If you’re looking for a job right now, you may have noticed; it’s bloomin’ competitive out there!
Job applications rise by roughly 60% at this time of year – it’s madness.
That means YOU have to stand out.
So this month, we’re going to help you do that, starting with the basics: the cover letter.
Let’s take a look.
What to include…
1. Find out who you’re contacting.
If it isn’t clear who you’re sending your application to, it’s worth doing a little bit of research to find out.
“Dear Mrs. Brown” or “Hi Kate” (depending on the nature of the company) sounds a heck of a lot better than “To whom it may concern.”
It’ll also give you a chance to rewrite your cover letter in a way that might impress the addressee (do you have anything in common? Have they written any blogs or articles you could refer to etc.?)
2. Hook ‘em straight away.
Your first paragraph is the most important one; you have just a few seconds to grab their attention and make them want to read on (and hopefully hire you).
Don’t start with something boring and generic like “I’m writing to apply for the Digital Marketing Specialist role, as seen on your website.”
It’s boring, amateur and chances are, they already know this!
Instead, use those words (2 sentences tops) to show why you’re excited to apply for the job, why you’d be a great fit and what makes you different to everyone else! (Easy-peasy…)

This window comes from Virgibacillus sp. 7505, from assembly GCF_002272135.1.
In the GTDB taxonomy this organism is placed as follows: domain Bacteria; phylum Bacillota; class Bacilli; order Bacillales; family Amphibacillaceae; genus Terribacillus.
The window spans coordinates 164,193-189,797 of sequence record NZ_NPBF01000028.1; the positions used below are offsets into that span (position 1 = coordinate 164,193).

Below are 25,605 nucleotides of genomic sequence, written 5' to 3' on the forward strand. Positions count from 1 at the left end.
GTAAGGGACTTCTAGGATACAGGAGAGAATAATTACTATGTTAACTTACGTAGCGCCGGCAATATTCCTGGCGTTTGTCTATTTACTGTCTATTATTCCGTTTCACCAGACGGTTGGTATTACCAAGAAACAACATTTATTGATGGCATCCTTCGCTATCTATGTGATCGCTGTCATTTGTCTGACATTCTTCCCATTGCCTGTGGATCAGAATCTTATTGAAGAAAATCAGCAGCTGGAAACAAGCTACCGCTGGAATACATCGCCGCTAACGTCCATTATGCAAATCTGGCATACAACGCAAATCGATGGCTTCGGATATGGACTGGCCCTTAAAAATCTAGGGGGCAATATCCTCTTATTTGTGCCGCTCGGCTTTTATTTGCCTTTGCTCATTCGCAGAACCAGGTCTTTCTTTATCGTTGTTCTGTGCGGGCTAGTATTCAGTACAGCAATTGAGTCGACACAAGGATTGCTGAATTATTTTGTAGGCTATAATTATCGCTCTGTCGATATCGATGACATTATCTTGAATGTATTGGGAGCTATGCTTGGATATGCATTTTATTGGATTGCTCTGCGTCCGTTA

Here are two great examples:
“If truly loving data is wrong, I don’t want to be right. It seems like the rest of the team at Chartbeat feels the same way—and that’s just one of the reasons why I think I’d be the perfect next hire for your sales team.” Muse
“I was thrilled to see the opportunity at Munder Difflin posted. I believe my current role would make me the perfect candidate because of my interest in marketing technology, experience managing a team and enthusiasm for the work your team has done to make the paper industry more eco-friendly.” HubSpot
These first paragraphs are much more attention-grabbing than your standard opener.
3. Sell yourself.
Your next paragraph should expand on why you think you are perfect for that job.
Pick two or three impressive examples of how you’ve benefitted and wowed your current company and how you could do that for your potential employer too.
Use stats and facts wherever possible. Saying “I made a client £100K using one email campaign,” is much more impressive than “I wrote many email campaigns.”
Recruiter Pro Tip.
Throughout your job search it’s really important that you keep in mind your personal brand. Essentially…
- What makes you different?
- Why would someone want to hire you?
- And why would this company specifically want to hire you?
If you want some help getting your head around this – click here.
Remember; keep all the paragraphs in your cover letter short and sweet!
4. What about the company?
Next, you should write a paragraph detailing why you’d be excited to join that company specifically (rather than just any company in that industry).
- What excites you about them? The culture? Their growth rate? Their product?
- What values and mission do you share? Altruism? Care for the environment? Supporting smaller businesses?
- Has something specific impressed you? Their website? Their event? Their clients?
Don’t go on and on and don’t get too emotive; phrases like “I just absolutely love your company, I’ve been dreaming of joining you forever…” can come across as a little false or desperate.
A couple of lines will do.